Ocean Beach Fire Ban
Gathering around the warm fire is a simple American pastime. Whether it is for a celebration, cooking meals or just for warmth, a burning campfire is a simple pleasure that anyone can be a part of. During the cold winter season, many residents in the Bay Area turn to their fireplaces for warmth. Due to the mass amount of fires burned, it causes a high volume of toxic air pollutants.
According to the Golden Gate National Park Recreation and Service website, on November 1, 2016, the Ocean Beach fire pits will be banned for a four-month period until the beginning of March 2017. Ocean Beach is located on the Western border of San Francisco in the Sunset district that borders Golden Gate Park.
This new ban was enacted by the Bay Area Air Quality Management District of San Francisco (BAAQMD) along with the San Francisco Recreation and Parks Department (SFRPD). This monitored no-burn season is to decrease the poor air quality that is accumulated which can be unsafe during the winter season.
Nathan Sargent, public affairs representative for the Golden Gate National Park and Recreation said, “this is to help the sustainability for the future of Ocean Beach.”
Residents, frequent beach-goers and elected officials were a part of the community council that came together to discuss the future of Ocean Beach. The result after a two-year period of open city council discussions about the ban, was the unanimous decision achieved in April 2015 to enact the new Ocean Beach Fire Program.
There are only a few select beachfronts that allow pit fires in the Bay Area. Ocean Beach is known for having pit fire accessibility that bring people from all over the world to this beautiful beachfront. Although there are benefits of this new ban, many residents are unaware of this new plan that is currently in effect.
When informed about the new no-burn season for the first time, local Sunset district resident Holly Phan expressed, “I’ve been living here for years and I had no idea this was going on right in front of me.”
During alarmed “Spare the Air Alert Days,” it will be illegal in the San Francisco area to burn wood or other debris. These days are considered unsafe and unhealthy conditions to be exposed to. Many residents with respiratory conditions can be susceptible to the consequences of excessive wood burning especially during these marked days. Spare the Air Day alerts can be accessed by phone or online at sparetheair.org.
According to Spare the Air in San Francisco Bay Area, “during the winter season, wood smoke is the largest source of harmful particulate pollution.”
Through recent years, there has been an un-spoken traditional practice after the holidays to burn old Christmas trees in the fire pits. The no-burn ban will help eliminate this alternative form of disposal of the trees. The Recology centers of San Francisco offer a free pick-up of Christmas trees that are then recycled into energy fuel that give back to the environment.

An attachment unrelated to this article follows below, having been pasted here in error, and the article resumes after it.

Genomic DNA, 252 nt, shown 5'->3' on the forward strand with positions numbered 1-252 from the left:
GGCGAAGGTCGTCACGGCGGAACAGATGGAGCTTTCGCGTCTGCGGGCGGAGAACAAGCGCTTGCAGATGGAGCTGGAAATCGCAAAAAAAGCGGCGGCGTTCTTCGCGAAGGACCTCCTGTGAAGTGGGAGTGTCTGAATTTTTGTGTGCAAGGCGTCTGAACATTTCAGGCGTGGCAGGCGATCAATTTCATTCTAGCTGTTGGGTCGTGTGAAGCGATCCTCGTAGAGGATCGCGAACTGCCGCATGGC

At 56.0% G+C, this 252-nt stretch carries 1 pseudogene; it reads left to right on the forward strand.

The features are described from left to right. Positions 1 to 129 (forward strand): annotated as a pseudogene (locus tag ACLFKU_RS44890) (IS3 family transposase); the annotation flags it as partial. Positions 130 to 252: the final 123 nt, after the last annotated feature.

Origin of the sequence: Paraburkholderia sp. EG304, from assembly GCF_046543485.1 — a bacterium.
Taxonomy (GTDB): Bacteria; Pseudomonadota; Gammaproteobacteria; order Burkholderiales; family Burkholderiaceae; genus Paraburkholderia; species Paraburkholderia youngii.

Also, newly active as of November 1, 2016, no wood-burning devices will be constructed in any new homes built in the Bay Area. Only the use of EPA-certified, electrical or gas powered burning mechanisms will be permitted. If someone is caught in the act of wood-burning during these alarm air days, they will be fined.
Concerned new-resident Eric Morrow expressed, “they are getting rid of the prime time to burn fires, everyone wants to burn fires to stay warm in the winter.”
This new non-burn season helps decrease air pollutants and promote a cleaner beachfront. While in effect for a four-month period, this gives the beach a break from being polluted with trash or covered with other debris. This ban also has potential to help save the health and well-being of many residents in the San Francisco Bay Area.
The Golden Gate National Park Service plans to remove the all the pits on the beach to prevent possible no-fire violations and to thoroughly clean them for the upcoming spring season. This new implementation in the San Francisco area is one of the early stages of environmental preservation that will determine the years to come.
Along with this no-burn season, there are recent major issues being addressed concerning the sustainability and future of Ocean Beach. The Ocean Beach Master Plan led by urban design policy director, Benjamin Grant, is a plan that has been active since 2010 with the help of State Coastal Conservancy and San Francisco’s Public Utilities commission.
This master plan is to help with the natural and human-made erosion that is currently occurring on the beach due to climate change. This plan is projected to stretch until 2021 to help preserve the beach and restore the coastal ecosystem. This includes construction both on and off the beach while obtaining information for future research.
Both the BAAQMD of San Francisco and the SFRPD services hope to see a great difference in air quality during this new season and bring environmental awareness to not only the locals but the larger San Francisco Bay Area. If there is a significant change recorded after this season, there could be potential to continue this no-burn season next year.
As humans we all share the world as our own space. Not everyone realizes how the use of resources in mass can take great effect on world. By educating one another on the issues as simple as not lighting a fire every night of the week, can start to help reducing pollution. Small changes now can aid the world to conserve resources for the future.
Sargent explained the entirety of the ban as, “it’s not goodbye to the fire pits at Ocean Beach, it’s just a see you later.”
For more information about this current event and regulations call (415) 561-4700 or visit http://www.nps.gov/goga/learn/management/OBfireprogram.htm.